Societies widespread use of groups could be taken as evidence that in general better decisions might emerge from groups than from individuals acting on their own. In England, juries deliberate in secret and are accountable to no one, so sometimes the verdicts seem irrational.
Kalven & Zeisel (1966) defined the liberation hypothesis. This is the theory that all jurors have already made up their decision before they go into deliberation. They then listen to each others verdicts but try to convert them to their way of thinking. This kind of social pressure may lead to bias and poorly considered decisions.
Sherif's research found that when people are in a group they look to each other for the correct answer and converse towards a group norm. This is known as an informational influence where the group look to each other for information to reduce uncertainty, and public and private acceptance. This also supports the theory that groups will be more cautious and conservative than individuals when making a decision.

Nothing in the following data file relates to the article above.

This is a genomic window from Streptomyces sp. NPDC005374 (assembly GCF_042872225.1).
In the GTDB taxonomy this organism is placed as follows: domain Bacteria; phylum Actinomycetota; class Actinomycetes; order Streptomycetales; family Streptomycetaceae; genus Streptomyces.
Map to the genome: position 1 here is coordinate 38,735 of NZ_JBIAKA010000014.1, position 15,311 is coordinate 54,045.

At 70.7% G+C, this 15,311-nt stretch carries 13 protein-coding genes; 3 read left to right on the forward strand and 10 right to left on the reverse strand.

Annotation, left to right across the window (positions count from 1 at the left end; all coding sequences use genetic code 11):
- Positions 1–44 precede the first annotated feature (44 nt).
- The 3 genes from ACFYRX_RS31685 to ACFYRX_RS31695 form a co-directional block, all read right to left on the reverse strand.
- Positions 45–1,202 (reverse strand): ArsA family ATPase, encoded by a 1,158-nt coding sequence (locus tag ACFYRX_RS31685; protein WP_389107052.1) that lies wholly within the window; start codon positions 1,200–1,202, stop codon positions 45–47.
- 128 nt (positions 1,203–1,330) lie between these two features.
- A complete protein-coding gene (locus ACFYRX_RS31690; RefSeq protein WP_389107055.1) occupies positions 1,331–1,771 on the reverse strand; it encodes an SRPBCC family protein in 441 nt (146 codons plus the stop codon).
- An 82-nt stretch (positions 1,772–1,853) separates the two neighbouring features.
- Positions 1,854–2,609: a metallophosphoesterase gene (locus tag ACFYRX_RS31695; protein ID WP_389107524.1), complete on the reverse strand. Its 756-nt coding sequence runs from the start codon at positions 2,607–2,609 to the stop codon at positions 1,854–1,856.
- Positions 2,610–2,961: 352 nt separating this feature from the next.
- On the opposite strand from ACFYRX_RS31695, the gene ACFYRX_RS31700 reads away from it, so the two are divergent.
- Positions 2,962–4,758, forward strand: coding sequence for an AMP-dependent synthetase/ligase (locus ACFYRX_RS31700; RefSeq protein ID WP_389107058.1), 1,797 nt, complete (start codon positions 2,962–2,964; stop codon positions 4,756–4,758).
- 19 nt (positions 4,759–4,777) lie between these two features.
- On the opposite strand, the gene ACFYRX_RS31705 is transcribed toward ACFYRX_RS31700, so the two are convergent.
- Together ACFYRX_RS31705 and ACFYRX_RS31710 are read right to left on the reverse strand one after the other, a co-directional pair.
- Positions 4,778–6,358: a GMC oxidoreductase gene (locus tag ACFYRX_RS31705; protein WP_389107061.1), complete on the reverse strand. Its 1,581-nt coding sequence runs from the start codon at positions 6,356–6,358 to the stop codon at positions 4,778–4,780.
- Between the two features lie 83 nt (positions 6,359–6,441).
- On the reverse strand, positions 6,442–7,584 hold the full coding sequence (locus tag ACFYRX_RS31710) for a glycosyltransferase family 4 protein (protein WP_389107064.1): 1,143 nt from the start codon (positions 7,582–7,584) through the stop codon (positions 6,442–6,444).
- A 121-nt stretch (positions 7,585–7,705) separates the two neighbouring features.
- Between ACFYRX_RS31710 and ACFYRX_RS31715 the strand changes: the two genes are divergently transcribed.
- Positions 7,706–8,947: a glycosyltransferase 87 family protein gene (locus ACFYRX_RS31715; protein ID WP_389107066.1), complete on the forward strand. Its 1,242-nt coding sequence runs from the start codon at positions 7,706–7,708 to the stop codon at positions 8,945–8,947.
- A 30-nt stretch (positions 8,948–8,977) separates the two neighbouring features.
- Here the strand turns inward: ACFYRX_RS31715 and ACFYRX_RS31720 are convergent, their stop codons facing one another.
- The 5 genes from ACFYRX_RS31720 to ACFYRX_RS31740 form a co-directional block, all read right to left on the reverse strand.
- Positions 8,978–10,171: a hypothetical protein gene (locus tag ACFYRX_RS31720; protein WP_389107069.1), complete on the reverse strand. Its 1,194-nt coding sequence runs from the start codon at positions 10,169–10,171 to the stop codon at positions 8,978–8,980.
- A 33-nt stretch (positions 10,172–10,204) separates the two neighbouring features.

There are also normative social influences, which is when the members of the group seek approval and acceptance from the other members, which leads to compliance. The person may publicly agree with what has been said but will privately disagree.
There is also the problem of group polarization. Research suggests that group decisions can lead to more extreme decisions than individual decision making. Individuals modify their views through the discussion so over all the group decision is riskier than individual members making the decision. Stoner (1961) backs up this theory, as his research showed that when he gave participants decision dilemmas, he found groups advised people to take greater risks than individuals.
The 'group think' can also become a problem when dealing with jury decision making. This is when the desire...